|LOST HOSPITALS OF LONDON
Aldersbrook Emergency Hospital
Aldersbrook Road, Wanstead, E11 3RJ
|1939 - 1945
Prior to the outbreak of WW2, lengthy and tedious negotiations had been conducted by East Ham Council and the Ministry of Health over the possibility of the Aldersbrook Children's Home becoming an emergency hospital.
In August 1939 the children were evacuated, first to Bacton in Norfolk, and later to Polzeath in Cornwall. Some members of the Home's staff were retained to work in the new Hospital.
Alterations were made to the buildings by the Borough Engineer at the cost of £78; the ground floor of the main building and the Nursery Block were converted to accommodate a Casualty Clearing Station.
The Hospital opened on 16th September 1939 with 68 beds for civilian and service casualties under the Emergency Medical Service.
In January 1940 further improvements were made to the Hospital's external and emergency lighting systems, and the call bell system. An Almoner was appointed, mainly to ensure that patients paid for hospital services.
The Hospital had its own operating theatre, so could treat surgical as well as medical cases. It also had an X-ray and a Physiotherapy Department.
In 1940 the Council decided that the Home's farm, just to the west of the Nursery Block, could keep livestock - sheep and pigs - for the war effort.
In February 1942 a Decontamination and Cleansing Unit (gas attacks were still expected) was erected as an annexe to Morris Lodge, as well as a Receiving Ward, at a cost of £2,247. In April the Council applied for permission to build four air-raid shelters at a cost of £1,097, but this project was rejected by the Ministry of Health. In November, Lister Lodge was altered at a cost of £92.
In February 1943 a mess room was provided for the farm workers.
During 1943 the London Regional Commission, in a change of policy, decided to close all First Aid Posts located in hospitals, allowing the hospitals themselves to take over the work. Thus, the First Aid Post at Aldersbrook, which had been manned by the Wanstead and Woodford Borough Council, closed in September 1943. Its staff transferred to the Hospital under the command of East Ham Council. In December 1943 the Council decided to expand the Out-Patients Department.
On 1st April 1945 the Ministry of Health notified the Council that it wished to terminate the arrangement of using the Children's Home as an Emergency Hospital, with effect from 30th September 1945.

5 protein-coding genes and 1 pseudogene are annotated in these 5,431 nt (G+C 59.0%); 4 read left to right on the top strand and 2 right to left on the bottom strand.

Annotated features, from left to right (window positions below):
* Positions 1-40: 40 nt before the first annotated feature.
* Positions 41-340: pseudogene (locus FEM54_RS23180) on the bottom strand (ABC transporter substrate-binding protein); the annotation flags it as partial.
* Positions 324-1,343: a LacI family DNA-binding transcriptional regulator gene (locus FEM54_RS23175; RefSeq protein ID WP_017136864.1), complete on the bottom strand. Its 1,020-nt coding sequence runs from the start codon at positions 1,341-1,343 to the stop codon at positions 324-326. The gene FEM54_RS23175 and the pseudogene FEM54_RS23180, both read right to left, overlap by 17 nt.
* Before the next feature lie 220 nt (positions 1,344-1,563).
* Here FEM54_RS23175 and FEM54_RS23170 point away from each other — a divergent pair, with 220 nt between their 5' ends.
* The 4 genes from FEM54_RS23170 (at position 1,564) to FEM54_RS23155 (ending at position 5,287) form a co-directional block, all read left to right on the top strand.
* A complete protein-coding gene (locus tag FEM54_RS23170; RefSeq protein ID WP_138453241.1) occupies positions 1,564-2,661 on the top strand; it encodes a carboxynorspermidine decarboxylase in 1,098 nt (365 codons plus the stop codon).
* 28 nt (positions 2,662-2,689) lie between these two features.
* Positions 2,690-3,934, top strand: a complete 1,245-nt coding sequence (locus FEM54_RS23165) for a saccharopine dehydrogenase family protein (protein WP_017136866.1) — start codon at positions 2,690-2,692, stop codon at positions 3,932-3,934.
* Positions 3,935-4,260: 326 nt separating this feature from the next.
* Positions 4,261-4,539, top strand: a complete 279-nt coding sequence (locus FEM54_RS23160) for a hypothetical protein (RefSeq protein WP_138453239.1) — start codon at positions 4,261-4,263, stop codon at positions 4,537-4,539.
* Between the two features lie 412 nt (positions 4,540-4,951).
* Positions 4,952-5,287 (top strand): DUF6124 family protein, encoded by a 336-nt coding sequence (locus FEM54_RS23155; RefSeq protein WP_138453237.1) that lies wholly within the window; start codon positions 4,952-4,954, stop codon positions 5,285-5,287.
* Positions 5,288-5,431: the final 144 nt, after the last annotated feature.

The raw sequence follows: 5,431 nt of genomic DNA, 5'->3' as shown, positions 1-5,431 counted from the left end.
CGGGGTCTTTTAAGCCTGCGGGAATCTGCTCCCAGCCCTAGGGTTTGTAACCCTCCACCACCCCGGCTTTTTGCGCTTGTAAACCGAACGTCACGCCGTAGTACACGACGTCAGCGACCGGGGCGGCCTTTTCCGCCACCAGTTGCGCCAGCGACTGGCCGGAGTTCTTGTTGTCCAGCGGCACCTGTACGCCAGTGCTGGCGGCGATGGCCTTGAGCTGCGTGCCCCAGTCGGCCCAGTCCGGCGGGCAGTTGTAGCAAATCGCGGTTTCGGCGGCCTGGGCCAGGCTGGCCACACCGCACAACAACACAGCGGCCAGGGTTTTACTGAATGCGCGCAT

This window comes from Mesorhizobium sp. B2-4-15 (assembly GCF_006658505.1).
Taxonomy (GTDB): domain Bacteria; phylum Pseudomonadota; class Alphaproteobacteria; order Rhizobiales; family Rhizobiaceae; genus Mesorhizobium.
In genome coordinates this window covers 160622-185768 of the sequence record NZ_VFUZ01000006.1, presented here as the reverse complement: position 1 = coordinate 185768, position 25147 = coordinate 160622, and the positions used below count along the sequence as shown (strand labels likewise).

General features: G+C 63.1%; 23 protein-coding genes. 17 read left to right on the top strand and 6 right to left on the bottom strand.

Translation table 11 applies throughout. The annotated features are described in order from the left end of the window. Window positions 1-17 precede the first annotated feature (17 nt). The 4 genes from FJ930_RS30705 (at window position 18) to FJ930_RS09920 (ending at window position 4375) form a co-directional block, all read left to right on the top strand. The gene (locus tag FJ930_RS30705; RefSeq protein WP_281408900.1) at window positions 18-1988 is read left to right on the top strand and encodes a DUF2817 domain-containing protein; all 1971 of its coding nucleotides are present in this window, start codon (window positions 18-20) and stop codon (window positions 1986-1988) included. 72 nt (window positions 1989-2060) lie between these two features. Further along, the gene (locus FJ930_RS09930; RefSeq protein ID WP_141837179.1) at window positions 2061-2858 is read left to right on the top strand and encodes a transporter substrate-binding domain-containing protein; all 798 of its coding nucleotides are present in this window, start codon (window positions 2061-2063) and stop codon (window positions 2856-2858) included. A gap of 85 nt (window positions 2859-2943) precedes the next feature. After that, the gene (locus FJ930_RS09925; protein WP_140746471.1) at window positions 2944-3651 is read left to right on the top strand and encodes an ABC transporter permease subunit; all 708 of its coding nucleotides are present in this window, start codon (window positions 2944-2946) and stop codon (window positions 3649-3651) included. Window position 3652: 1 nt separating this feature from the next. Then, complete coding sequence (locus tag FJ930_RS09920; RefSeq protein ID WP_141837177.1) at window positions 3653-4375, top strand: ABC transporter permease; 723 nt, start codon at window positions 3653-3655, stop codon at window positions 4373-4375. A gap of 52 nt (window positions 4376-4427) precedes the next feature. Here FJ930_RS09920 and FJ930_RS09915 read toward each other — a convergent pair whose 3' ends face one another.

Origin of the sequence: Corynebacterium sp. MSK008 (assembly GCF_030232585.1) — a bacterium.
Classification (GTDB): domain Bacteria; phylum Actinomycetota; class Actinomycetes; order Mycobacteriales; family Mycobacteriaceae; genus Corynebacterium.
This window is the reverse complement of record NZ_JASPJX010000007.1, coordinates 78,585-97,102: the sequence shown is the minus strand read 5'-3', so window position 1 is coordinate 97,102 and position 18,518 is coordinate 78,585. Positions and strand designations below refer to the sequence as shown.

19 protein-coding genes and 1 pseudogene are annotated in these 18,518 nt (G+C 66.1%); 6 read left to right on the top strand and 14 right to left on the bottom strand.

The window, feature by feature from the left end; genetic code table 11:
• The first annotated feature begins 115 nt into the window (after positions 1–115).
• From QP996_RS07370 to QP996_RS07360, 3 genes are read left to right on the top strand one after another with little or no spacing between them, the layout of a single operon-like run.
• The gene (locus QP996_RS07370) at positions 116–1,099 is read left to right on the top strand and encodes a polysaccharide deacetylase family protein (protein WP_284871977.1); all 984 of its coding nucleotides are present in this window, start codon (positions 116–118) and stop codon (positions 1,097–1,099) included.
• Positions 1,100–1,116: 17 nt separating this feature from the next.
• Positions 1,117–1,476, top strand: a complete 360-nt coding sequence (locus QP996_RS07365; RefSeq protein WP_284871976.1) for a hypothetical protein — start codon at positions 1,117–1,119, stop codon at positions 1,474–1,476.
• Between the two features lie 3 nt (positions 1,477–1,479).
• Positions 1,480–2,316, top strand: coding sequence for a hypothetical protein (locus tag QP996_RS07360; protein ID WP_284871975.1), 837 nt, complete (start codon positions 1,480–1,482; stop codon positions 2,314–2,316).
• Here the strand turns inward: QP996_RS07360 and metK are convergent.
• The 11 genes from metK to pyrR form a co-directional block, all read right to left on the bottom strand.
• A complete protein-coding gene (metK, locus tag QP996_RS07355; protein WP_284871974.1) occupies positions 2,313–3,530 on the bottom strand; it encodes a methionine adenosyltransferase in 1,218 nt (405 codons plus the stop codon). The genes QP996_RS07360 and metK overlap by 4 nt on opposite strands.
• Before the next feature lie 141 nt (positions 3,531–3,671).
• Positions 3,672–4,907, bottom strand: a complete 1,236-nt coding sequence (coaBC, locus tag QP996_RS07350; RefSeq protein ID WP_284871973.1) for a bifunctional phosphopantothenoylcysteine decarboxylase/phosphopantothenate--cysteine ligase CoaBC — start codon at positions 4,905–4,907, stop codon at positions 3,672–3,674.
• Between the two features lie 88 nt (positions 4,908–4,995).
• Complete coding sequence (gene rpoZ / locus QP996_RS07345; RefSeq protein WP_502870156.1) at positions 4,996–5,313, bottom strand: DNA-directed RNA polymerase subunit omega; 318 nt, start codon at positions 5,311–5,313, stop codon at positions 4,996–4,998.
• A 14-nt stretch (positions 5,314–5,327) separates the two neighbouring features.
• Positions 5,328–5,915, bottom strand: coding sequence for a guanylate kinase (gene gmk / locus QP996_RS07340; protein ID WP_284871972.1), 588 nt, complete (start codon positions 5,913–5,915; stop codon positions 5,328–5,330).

On 1st October the buildings reverted to their former use as a children's home. Fry Lodge became the Receiving Ward for the children, while the Decontamination Unit became the staff canteen and recreation room; part of it was partitioned off for the Nurses' School.
The Emergency Hospital had treated 5,000 in-patients and 60,000 out-patients during its operational lifetime, with 9,000 patients receiving massage treatment (physiotherapy) and 24,000 electrical treatment. Some 13,000 X-ray examinations had been obtained and 4,680 surgical operations performed.
Present status (March 2009)
The main building of the Children's Home, built in 1910 by West Ham Union, has been demolished. The Nursery block became the Aldersbrook Maternity Hospital but now, too, has been demolished. However, the ward buildings survive and have been converted into private dwellings and sheltered apartments for the elderly. Fry Lodge has also survived and has become private housing.
Looking down Brading Crescent from Aldersbrook Road. Fry Lodge is on the left and the former Children's Home is on the right. East Ham Council assumed responsibility for the Home from the former West Ham Union following the Local Government Act, 1929.
Fry Lodge has been converted into two private dwellings.
The former Children's Home is now Hayter Court (above and below), sheltered housing under the management of the Springboard Housing Association, now part of the Genesis Housing Group.
Hayter Court, with Buxton Lodge, Hood Lodge and Joseph Lister Lodge shown beyond.
The land around the former Home has been developed as municpal housing forming the Aldersbrook Estate.
The medical and nursing staff of the Aldersbrook Emergency Hospital (undated photograph).
(Courtesy of the Archives and Local History Department, Stratford Library)
Most of the information on this Hospital was provided by the East Ham Council minute books filed at the Archives and Local Studies Department at Stratford Library, and grateful acknowledgement is given to the members of staff for their help. (The Library closed for refurbishment on 1st October 2011 and is expected to re-open in the spring of 2012.)
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